People with recurrent depression or those exposed to chronic stress exhibits shorter telomeres in white blood cells. This is shown by a research team at Umeå University in a coming issue of Biological Psychiatry. The telomere is the outermost part of the chromosome. With increasing age, telomeres shorten, and studies have shown that oxidative stress […]
Tag Archives | Psychoneuroimmunology
If you are pregnant, here is another reason to work out: you will reduce the chances of your new baby developing neurodegenerative diseases, such as Alzheimer’s, later in life. A new research report published online in The FASEB Journal shows that mice bred to develop a neurodegenerative disease roughly equivalent to Alzheimer’s disease showed fewer […]
Psychosocial stress could play a role in the etiology of breast cancer aggressiveness, particularly among minority populations, according to study results presented at the Fourth AACR Conference on The Science of Cancer Health Disparities, held here from Sept. 18-21, 2011.
Is your kid a “dove” – cautious and submissive when confronting new environments, or perhaps you have a “hawk” – bold and assertive in unfamiliar settings? These basic temperamental patterns are linked to opposite hormonal responses to stress – differences that may provide children with advantages for navigating threatening environments, researchers report in a study […]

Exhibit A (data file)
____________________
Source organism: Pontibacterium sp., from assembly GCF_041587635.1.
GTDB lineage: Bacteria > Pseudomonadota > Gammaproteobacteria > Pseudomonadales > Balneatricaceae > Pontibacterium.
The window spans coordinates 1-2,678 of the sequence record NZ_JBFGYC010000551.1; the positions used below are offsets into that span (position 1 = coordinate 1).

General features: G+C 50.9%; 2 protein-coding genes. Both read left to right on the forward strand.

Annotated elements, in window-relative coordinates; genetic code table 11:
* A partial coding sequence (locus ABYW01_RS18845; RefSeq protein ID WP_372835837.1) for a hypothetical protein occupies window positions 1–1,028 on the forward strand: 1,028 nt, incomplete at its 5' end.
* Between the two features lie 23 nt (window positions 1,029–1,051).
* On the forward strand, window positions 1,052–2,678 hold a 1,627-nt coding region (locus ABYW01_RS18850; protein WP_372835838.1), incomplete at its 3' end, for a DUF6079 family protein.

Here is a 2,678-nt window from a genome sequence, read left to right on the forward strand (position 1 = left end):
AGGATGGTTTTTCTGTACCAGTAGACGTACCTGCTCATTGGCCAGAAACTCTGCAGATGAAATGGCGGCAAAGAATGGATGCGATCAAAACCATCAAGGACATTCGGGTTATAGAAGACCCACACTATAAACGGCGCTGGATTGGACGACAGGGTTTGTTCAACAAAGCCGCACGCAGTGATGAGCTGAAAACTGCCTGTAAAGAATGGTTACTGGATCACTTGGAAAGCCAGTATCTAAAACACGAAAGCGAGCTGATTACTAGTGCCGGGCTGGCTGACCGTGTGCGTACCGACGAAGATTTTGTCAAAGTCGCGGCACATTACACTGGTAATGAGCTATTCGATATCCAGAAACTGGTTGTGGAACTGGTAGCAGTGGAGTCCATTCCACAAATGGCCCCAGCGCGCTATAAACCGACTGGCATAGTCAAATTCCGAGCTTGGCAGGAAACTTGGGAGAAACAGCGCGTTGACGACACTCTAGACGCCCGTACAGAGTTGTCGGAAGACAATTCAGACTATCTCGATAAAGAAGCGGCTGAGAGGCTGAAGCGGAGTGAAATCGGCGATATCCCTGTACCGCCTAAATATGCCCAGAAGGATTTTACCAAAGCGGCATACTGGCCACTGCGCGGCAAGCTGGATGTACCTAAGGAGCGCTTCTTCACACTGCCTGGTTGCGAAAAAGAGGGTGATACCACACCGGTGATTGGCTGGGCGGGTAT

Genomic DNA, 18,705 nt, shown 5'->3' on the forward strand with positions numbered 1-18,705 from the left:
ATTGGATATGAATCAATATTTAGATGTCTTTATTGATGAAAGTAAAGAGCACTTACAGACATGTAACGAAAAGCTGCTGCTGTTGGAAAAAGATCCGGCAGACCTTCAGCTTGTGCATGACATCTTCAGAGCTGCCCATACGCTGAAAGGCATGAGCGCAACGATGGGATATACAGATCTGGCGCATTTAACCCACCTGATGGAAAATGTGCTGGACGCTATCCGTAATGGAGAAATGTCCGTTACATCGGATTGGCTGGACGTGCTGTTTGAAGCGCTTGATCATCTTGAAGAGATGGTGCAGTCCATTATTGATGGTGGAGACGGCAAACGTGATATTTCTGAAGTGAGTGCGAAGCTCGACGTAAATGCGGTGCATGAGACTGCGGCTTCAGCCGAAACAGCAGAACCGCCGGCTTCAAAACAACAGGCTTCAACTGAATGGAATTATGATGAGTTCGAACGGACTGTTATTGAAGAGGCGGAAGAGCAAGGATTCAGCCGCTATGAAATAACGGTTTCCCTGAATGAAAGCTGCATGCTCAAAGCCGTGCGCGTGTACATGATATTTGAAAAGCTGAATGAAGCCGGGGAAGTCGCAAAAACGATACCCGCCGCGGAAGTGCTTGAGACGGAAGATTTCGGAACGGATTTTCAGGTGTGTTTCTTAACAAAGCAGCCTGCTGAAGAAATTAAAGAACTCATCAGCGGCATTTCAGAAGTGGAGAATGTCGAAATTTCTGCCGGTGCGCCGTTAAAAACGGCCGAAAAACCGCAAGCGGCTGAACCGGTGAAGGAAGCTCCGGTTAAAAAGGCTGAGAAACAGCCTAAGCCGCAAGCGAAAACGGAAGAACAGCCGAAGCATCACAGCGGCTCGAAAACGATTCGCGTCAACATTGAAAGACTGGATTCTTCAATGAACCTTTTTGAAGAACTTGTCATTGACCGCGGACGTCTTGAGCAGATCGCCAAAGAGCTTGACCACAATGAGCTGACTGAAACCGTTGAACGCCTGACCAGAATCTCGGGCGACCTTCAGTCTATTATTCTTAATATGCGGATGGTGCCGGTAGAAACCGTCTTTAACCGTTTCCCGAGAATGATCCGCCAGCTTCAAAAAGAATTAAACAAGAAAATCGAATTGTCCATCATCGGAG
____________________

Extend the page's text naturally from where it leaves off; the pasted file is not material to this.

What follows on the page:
Intense distress and fear of dying, which many people experience when suffering the symptoms of a heart attack, are not only fairly common emotional responses but are also linked to biological changes that occur during the event, according to new research published online today in the European Heart Journal . These changes, in turn, are […]
A notable prevalence of childhood abuse – physical, sexual, verbal, or emotional – in migraine patients has been observed and documented over the last few years. In fact, it has emerged as a significant enough issue for the American Headache Society to devote an entire plenary session to it at its annual scientific conference in […]
This recent series of posts has used the example of Stephen Colbert’s satirical “March to Keep Fear Alive” as an illustration of a larger point: humans evolved to be fearful – a major feature of the brain’s negativity bias that helped our ancestors pass on their genes. Consequently, as much research has shown, we’re usually […]
Contrary to earlier reports, a new study finds that stress does not appear to increase a person’s risk of developing multiple sclerosis (MS). The research is published in the May 31, 2011, print issue of Neurology, the medical journal of the American Academy of Neurology.